More broadly, STS has expertise to offer in the analysis of social media networks and internet materialities that are of great relevance to analysing Metoo and other hashtag and online campaigns. Current debates on sexual harassment bring up challenging questions about responsibility, aggression, sexuality, guilt and shame. There are strong debates in online and other media about the best ways to document and address experiences of violence, sexual abuse and harassment and about whether the Metoo movement ameliorates or exacerbates harm for individuals and for society more broadly.

Individual testimonies clearly help us know and demonstrate the multiplicity of harassment forms. Many commentators argue that the accumulation of such reports creates much-needed understanding of the patterning of abuse and harassment; that through collecting stories, we can come to know better who is more likely to suffer abuse within particular institutions such as universities and other work places. Online spaces facilitate rapid reactions and counter-reactions and can fuel aggressive backlash, in both individual and more organised forms.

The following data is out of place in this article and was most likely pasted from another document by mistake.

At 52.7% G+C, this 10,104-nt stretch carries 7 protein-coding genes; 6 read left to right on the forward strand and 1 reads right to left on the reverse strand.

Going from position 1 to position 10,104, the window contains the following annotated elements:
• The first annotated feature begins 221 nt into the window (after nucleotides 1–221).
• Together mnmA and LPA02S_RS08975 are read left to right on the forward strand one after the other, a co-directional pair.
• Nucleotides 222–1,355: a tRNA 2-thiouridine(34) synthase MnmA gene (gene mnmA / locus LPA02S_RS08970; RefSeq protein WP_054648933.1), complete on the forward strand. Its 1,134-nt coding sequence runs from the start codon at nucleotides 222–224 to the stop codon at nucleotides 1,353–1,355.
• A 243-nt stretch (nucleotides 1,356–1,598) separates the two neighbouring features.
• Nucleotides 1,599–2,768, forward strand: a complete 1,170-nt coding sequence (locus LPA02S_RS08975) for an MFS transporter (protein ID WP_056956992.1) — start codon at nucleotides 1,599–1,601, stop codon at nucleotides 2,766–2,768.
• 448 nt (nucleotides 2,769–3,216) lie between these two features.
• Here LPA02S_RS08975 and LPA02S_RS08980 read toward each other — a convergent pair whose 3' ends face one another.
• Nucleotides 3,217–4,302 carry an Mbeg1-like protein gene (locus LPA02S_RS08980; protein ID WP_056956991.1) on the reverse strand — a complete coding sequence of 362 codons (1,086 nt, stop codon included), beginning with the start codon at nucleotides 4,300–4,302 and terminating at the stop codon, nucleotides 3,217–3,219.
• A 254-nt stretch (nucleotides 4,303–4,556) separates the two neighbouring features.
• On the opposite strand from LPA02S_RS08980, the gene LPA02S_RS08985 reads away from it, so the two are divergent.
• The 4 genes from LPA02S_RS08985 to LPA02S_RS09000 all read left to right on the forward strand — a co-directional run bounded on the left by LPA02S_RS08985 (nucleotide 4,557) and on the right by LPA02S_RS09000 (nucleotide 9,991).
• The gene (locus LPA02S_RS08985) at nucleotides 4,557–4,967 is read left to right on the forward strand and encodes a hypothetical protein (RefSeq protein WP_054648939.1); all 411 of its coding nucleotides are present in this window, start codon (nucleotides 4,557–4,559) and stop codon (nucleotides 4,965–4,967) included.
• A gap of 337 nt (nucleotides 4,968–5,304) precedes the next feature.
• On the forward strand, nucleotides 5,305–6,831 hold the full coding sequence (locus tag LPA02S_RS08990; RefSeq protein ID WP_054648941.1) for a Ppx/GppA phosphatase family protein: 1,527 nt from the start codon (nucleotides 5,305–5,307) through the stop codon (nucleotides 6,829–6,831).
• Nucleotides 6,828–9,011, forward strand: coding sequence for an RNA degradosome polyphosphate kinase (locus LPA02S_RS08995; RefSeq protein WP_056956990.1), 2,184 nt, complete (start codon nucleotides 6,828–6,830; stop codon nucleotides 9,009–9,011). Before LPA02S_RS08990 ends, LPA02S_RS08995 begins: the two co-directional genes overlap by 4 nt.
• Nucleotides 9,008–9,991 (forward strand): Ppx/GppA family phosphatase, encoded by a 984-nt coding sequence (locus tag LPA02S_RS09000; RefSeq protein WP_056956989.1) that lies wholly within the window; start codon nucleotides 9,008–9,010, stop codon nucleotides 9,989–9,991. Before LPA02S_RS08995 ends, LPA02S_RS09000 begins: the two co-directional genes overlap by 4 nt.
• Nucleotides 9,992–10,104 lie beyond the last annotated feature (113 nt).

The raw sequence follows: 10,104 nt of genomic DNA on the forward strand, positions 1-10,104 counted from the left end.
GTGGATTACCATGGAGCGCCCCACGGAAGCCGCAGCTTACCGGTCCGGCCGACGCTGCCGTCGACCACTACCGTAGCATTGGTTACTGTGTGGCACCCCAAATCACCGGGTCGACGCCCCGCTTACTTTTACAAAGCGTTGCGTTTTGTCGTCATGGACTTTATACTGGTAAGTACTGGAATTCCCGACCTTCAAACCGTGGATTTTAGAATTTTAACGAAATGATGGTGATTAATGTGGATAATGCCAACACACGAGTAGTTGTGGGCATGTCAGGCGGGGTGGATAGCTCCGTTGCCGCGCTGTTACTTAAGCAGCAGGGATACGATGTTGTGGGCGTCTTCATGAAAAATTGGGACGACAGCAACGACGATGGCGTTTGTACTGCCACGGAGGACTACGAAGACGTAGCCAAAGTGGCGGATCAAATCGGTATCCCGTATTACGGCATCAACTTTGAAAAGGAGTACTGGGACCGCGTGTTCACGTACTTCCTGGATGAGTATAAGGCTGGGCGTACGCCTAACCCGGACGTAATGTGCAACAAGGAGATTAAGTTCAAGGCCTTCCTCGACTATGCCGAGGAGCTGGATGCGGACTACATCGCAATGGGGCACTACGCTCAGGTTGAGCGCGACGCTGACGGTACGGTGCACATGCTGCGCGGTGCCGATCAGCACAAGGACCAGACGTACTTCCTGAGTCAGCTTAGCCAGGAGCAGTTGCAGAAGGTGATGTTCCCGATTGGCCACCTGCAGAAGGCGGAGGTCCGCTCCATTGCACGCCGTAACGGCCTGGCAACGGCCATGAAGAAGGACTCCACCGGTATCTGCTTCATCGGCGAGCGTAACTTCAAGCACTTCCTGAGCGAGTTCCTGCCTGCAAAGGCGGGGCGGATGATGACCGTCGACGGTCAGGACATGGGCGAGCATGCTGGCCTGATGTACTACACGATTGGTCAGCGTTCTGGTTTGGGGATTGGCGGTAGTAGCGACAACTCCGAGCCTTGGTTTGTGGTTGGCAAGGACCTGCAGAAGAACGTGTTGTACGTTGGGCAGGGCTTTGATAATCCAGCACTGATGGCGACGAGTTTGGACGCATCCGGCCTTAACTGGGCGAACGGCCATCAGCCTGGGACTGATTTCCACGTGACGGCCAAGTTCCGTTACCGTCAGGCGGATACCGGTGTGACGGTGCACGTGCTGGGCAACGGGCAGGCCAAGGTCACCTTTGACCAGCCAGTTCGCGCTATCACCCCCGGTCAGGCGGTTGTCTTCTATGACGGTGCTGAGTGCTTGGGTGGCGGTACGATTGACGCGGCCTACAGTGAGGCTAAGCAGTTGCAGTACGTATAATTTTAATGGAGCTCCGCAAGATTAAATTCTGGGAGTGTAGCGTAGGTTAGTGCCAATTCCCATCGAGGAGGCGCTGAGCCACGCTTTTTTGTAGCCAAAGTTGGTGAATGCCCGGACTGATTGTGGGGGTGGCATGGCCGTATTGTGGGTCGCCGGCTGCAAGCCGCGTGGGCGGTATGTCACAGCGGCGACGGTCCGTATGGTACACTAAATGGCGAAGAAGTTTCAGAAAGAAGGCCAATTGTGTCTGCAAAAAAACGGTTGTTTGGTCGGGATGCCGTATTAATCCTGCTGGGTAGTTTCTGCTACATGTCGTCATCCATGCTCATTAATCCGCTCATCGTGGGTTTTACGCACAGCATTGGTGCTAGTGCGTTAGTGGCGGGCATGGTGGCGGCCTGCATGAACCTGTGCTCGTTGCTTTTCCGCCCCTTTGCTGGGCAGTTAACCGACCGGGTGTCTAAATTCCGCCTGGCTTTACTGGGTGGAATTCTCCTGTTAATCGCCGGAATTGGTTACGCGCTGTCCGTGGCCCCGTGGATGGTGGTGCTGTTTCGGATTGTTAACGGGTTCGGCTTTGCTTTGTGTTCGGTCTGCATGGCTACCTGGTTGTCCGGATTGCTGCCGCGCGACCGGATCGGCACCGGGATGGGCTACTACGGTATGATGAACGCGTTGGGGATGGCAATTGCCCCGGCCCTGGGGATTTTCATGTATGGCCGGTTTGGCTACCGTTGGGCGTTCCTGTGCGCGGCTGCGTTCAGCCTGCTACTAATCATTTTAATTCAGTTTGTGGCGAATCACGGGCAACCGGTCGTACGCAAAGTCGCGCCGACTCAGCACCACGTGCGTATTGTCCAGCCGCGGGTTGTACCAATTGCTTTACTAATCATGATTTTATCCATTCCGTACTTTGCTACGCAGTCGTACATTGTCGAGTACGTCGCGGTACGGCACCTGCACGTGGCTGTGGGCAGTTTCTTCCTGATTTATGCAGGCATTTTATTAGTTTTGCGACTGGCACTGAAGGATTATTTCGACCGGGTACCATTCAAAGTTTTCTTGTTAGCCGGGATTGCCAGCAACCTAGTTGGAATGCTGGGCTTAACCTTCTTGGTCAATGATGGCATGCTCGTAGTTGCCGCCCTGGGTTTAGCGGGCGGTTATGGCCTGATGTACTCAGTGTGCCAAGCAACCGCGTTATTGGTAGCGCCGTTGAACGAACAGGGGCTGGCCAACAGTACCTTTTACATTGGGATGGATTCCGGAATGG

STS has made serious contributions to knowledge in its focus on human-non-human relations, but typically this has been at the deliberate expense of paying attention to processes of subjectification and desire. Institutions, practices, materialities, policies, discourses are all hugely important in the production of sexism, but so are subjectivities and relations between people.

The Federation of South African Women and the ANC have tapped similar areas in the s, the United Democratic Front attempted to win over women through appeals to the defence of the family and of children in the s, and since the unbanning of the ANC in February a similar discourse has been evident Hassim, The dislocation of social relations as a result of the penetration of capitalist relations, migrancy and apartheid has been extensively covered. Against this, Inkatha has attempted to forge a cohesive identity, by drawing on a popular memory of the past.

This occurs in a context, in the s, in which political battles have torn apart communities and in which many people have expressed a feeling of political powerlessness.